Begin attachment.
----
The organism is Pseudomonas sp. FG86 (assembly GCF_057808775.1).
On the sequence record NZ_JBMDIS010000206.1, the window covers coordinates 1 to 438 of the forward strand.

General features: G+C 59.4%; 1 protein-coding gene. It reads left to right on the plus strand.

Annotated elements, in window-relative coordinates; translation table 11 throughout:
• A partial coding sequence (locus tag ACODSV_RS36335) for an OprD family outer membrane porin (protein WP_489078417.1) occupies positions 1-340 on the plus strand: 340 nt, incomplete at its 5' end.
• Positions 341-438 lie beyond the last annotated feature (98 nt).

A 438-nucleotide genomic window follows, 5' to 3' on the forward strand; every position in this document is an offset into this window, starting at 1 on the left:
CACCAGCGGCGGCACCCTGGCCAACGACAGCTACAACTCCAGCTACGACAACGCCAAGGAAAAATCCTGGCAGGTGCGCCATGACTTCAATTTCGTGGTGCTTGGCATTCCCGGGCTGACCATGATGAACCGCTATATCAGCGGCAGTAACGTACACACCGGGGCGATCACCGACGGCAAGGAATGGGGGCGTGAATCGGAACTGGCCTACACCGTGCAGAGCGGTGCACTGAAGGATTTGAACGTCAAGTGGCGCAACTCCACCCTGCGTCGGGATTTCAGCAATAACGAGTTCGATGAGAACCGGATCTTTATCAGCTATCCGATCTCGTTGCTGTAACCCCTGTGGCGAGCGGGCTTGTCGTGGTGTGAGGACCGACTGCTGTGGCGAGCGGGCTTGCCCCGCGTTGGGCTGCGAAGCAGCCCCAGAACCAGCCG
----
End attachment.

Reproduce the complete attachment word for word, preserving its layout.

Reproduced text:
The organism is Pseudomonas sp. FG86 (assembly GCF_057808775.1).
On the sequence record NZ_JBMDIS010000206.1, the window covers coordinates 1 to 438 of the forward strand.

General features: G+C 59.4%; 1 protein-coding gene. It reads left to right on the plus strand.

Annotated elements, in window-relative coordinates; translation table 11 throughout:
• A partial coding sequence (locus tag ACODSV_RS36335) for an OprD family outer membrane porin (protein WP_489078417.1) occupies positions 1-340 on the plus strand: 340 nt, incomplete at its 5' end.
• Positions 341-438 lie beyond the last annotated feature (98 nt).

A 438-nucleotide genomic window follows, 5' to 3' on the forward strand; every position in this document is an offset into this window, starting at 1 on the left:
CACCAGCGGCGGCACCCTGGCCAACGACAGCTACAACTCCAGCTACGACAACGCCAAGGAAAAATCCTGGCAGGTGCGCCATGACTTCAATTTCGTGGTGCTTGGCATTCCCGGGCTGACCATGATGAACCGCTATATCAGCGGCAGTAACGTACACACCGGGGCGATCACCGACGGCAAGGAATGGGGGCGTGAATCGGAACTGGCCTACACCGTGCAGAGCGGTGCACTGAAGGATTTGAACGTCAAGTGGCGCAACTCCACCCTGCGTCGGGATTTCAGCAATAACGAGTTCGATGAGAACCGGATCTTTATCAGCTATCCGATCTCGTTGCTGTAACCCCTGTGGCGAGCGGGCTTGTCGTGGTGTGAGGACCGACTGCTGTGGCGAGCGGGCTTGCCCCGCGTTGGGCTGCGAAGCAGCCCCAGAACCAGCCG